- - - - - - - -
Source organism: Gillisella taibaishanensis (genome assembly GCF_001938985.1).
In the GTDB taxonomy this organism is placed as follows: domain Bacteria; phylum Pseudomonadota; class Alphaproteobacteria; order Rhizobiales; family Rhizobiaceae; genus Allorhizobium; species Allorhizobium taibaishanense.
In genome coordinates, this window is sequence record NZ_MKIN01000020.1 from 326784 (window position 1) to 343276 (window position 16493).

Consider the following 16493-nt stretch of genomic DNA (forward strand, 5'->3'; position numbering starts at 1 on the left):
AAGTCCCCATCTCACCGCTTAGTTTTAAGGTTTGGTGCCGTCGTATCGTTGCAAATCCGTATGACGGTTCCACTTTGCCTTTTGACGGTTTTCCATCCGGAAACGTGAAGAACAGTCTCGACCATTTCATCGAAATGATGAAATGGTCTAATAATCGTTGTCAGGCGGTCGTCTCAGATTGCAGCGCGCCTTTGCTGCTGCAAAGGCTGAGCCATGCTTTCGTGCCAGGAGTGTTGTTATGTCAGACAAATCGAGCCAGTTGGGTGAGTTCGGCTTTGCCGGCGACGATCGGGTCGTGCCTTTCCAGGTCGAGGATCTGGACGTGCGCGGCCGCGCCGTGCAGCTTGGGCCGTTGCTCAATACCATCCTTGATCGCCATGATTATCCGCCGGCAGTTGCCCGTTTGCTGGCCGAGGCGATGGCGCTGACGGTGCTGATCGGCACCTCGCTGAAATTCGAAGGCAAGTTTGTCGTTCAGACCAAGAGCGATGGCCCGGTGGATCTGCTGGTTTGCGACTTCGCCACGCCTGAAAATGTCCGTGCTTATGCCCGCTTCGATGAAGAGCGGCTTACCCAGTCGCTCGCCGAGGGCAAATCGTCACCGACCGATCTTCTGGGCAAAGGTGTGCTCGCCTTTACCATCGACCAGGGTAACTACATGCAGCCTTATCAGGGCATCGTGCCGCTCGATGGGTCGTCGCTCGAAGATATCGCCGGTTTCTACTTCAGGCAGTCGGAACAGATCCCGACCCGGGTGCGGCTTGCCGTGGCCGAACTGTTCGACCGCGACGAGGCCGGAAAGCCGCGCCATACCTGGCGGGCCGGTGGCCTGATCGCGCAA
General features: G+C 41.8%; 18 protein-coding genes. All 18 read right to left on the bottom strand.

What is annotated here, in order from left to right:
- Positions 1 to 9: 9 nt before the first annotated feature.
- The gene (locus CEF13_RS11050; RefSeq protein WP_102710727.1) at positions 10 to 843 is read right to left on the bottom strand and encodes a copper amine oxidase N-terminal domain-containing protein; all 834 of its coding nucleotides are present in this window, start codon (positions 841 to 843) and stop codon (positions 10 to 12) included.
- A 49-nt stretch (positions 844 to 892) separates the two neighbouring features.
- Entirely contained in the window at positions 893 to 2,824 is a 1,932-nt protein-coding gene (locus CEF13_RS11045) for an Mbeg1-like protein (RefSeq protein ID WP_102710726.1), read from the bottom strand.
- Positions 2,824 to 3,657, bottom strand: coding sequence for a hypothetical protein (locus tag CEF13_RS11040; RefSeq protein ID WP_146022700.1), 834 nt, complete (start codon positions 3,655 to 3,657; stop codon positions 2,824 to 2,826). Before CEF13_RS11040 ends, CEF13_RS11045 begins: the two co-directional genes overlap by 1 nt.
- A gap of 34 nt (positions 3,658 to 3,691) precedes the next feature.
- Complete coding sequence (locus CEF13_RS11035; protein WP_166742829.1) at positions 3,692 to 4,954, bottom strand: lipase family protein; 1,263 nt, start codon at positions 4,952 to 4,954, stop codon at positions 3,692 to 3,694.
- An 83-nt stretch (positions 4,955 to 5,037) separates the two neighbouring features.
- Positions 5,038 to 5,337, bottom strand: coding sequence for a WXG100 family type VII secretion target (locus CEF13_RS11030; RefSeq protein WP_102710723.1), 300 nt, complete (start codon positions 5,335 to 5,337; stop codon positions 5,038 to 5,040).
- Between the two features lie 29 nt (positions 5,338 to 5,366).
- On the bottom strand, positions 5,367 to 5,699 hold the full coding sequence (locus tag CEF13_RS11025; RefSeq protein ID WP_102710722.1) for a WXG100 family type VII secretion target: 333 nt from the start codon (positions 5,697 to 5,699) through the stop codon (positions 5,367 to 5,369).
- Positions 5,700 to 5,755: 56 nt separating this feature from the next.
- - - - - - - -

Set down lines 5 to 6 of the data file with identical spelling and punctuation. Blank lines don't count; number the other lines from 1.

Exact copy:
AAGTCCCCATCTCACCGCTTAGTTTTAAGGTTTGGTGCCGTCGTATCGTTGCAAATCCGTATGACGGTTCCACTTTGCCTTTTGACGGTTTTCCATCCGGAAACGTGAAGAACAGTCTCGACCATTTCATCGAAATGATGAAATGGTCTAATAATCGTTGTCAGGCGGTCGTCTCAGATTGCAGCGCGCCTTTGCTGCTGCAAAGGCTGAGCCATGCTTTCGTGCCAGGAGTGTTGTTATGTCAGACAAATCGAGCCAGTTGGGTGAGTTCGGCTTTGCCGGCGACGATCGGGTCGTGCCTTTCCAGGTCGAGGATCTGGACGTGCGCGGCCGCGCCGTGCAGCTTGGGCCGTTGCTCAATACCATCCTTGATCGCCATGATTATCCGCCGGCAGTTGCCCGTTTGCTGGCCGAGGCGATGGCGCTGACGGTGCTGATCGGCACCTCGCTGAAATTCGAAGGCAAGTTTGTCGTTCAGACCAAGAGCGATGGCCCGGTGGATCTGCTGGTTTGCGACTTCGCCACGCCTGAAAATGTCCGTGCTTATGCCCGCTTCGATGAAGAGCGGCTTACCCAGTCGCTCGCCGAGGGCAAATCGTCACCGACCGATCTTCTGGGCAAAGGTGTGCTCGCCTTTACCATCGACCAGGGTAACTACATGCAGCCTTATCAGGGCATCGTGCCGCTCGATGGGTCGTCGCTCGAAGATATCGCCGGTTTCTACTTCAGGCAGTCGGAACAGATCCCGACCCGGGTGCGGCTTGCCGTGGCCGAACTGTTCGACCGCGACGAGGCCGGAAAGCCGCGCCATACCTGGCGGGCCGGTGGCCTGATCGCGCAA
General features: G+C 41.8%; 18 protein-coding genes. All 18 read right to left on the bottom strand.